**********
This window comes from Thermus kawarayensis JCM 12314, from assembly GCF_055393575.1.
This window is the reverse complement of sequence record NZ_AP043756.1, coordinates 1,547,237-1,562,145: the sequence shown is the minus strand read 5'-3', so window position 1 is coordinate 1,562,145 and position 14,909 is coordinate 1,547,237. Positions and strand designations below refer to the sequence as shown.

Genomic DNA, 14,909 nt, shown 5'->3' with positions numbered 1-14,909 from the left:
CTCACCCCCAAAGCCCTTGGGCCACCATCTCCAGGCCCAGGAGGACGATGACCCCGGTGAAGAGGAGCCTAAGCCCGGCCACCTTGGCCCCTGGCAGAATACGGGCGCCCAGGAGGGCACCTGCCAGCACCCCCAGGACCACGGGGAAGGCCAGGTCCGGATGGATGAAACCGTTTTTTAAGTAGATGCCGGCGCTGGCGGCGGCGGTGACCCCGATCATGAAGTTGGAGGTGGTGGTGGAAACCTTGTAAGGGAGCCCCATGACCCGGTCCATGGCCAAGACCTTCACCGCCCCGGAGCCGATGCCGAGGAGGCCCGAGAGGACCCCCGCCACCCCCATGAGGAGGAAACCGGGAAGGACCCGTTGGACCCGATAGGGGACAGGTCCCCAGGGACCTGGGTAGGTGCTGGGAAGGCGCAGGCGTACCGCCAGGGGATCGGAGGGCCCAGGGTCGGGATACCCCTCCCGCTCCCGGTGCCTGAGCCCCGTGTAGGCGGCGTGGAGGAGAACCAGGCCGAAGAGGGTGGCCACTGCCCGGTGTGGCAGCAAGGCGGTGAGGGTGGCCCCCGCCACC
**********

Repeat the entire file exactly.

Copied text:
This window comes from Thermus kawarayensis JCM 12314, from assembly GCF_055393575.1.
This window is the reverse complement of sequence record NZ_AP043756.1, coordinates 1,547,237-1,562,145: the sequence shown is the minus strand read 5'-3', so window position 1 is coordinate 1,562,145 and position 14,909 is coordinate 1,547,237. Positions and strand designations below refer to the sequence as shown.

Genomic DNA, 14,909 nt, shown 5'->3' with positions numbered 1-14,909 from the left:
CTCACCCCCAAAGCCCTTGGGCCACCATCTCCAGGCCCAGGAGGACGATGACCCCGGTGAAGAGGAGCCTAAGCCCGGCCACCTTGGCCCCTGGCAGAATACGGGCGCCCAGGAGGGCACCTGCCAGCACCCCCAGGACCACGGGGAAGGCCAGGTCCGGATGGATGAAACCGTTTTTTAAGTAGATGCCGGCGCTGGCGGCGGCGGTGACCCCGATCATGAAGTTGGAGGTGGTGGTGGAAACCTTGTAAGGGAGCCCCATGACCCGGTCCATGGCCAAGACCTTCACCGCCCCGGAGCCGATGCCGAGGAGGCCCGAGAGGACCCCCGCCACCCCCATGAGGAGGAAACCGGGAAGGACCCGTTGGACCCGATAGGGGACAGGTCCCCAGGGACCTGGGTAGGTGCTGGGAAGGCGCAGGCGTACCGCCAGGGGATCGGAGGGCCCAGGGTCGGGATACCCCTCCCGCTCCCGGTGCCTGAGCCCCGTGTAGGCGGCGTGGAGGAGAACCAGGCCGAAGAGGGTGGCCACTGCCCGGTGTGGCAGCAAGGCGGTGAGGGTGGCCCCCGCCACC